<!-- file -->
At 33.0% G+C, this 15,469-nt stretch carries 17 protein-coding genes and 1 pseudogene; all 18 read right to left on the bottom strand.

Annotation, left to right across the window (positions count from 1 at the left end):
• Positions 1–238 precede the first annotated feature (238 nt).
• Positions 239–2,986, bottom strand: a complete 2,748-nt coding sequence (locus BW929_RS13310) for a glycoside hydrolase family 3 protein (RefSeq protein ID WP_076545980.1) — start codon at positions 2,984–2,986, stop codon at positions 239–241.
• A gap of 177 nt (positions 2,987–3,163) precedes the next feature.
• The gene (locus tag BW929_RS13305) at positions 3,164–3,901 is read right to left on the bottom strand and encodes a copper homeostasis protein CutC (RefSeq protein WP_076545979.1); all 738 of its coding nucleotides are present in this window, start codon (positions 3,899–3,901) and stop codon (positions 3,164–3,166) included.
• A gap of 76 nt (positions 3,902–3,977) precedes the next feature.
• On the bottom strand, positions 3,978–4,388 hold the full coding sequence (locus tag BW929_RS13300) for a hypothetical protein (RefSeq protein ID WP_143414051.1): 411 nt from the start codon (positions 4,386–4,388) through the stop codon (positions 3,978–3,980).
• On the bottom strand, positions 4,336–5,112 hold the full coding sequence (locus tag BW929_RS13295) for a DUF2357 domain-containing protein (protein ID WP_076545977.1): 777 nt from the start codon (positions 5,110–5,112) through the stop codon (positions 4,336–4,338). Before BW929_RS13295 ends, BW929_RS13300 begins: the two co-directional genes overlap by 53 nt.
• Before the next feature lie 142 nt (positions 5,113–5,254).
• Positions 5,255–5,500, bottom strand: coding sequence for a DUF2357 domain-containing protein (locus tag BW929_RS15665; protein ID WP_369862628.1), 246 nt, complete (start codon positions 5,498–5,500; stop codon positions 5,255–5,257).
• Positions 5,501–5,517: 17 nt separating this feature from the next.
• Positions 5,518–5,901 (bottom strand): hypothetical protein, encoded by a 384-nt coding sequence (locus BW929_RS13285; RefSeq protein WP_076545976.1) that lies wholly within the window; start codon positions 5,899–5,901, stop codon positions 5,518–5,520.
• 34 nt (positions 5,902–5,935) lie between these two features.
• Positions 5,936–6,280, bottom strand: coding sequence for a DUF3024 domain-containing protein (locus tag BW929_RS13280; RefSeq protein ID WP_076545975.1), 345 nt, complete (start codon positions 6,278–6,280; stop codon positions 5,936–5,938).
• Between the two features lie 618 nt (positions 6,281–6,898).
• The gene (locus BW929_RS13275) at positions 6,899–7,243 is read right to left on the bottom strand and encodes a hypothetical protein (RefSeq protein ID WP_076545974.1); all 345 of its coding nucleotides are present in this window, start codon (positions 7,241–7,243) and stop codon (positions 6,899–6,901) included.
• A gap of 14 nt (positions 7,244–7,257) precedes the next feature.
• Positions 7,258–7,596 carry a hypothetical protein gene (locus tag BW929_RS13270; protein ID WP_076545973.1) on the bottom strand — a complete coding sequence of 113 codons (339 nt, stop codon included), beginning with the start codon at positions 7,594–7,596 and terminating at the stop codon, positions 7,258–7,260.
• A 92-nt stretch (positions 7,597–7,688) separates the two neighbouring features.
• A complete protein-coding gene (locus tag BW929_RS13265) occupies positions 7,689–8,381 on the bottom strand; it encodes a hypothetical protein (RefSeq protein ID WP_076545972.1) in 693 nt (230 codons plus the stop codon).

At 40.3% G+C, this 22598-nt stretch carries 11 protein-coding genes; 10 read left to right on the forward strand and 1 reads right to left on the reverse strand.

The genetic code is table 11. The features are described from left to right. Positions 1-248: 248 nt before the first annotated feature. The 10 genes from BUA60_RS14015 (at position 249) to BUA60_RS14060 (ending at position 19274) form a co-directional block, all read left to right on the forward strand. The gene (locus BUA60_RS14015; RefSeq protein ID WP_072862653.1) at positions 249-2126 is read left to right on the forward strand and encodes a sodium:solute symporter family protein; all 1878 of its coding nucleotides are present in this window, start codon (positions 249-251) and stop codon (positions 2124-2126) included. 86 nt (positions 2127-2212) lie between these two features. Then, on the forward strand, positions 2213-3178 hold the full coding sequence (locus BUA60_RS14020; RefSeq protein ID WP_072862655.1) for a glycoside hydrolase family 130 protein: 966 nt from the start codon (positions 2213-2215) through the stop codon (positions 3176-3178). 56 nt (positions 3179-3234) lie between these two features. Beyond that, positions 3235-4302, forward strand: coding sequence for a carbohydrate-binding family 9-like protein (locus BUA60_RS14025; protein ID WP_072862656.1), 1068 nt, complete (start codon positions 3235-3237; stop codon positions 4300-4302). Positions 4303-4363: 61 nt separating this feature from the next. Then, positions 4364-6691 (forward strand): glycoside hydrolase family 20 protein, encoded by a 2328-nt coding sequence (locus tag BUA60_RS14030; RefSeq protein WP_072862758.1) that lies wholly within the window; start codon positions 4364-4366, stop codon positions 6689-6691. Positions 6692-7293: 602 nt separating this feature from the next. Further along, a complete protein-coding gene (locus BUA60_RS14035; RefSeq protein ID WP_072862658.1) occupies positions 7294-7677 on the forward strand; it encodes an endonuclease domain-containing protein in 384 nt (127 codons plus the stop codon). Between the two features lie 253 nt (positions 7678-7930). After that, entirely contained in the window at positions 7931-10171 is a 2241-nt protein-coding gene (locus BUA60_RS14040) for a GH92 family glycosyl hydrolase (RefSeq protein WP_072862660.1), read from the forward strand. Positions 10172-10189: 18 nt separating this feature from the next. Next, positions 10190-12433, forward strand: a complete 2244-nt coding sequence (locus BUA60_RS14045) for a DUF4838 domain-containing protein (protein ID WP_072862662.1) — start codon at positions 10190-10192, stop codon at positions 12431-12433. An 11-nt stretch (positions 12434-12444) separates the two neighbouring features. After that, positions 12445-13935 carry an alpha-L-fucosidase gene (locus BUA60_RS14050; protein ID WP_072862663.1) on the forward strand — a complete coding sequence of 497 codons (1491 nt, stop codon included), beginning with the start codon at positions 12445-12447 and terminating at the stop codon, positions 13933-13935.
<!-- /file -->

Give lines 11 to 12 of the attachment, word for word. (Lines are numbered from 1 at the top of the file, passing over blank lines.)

• Positions 5,255–5,500, bottom strand: coding sequence for a DUF2357 domain-containing protein (locus tag BW929_RS15665; protein ID WP_369862628.1), 246 nt, complete (start codon positions 5,498–5,500; stop codon positions 5,255–5,257).
• Positions 5,501–5,517: 17 nt separating this feature from the next.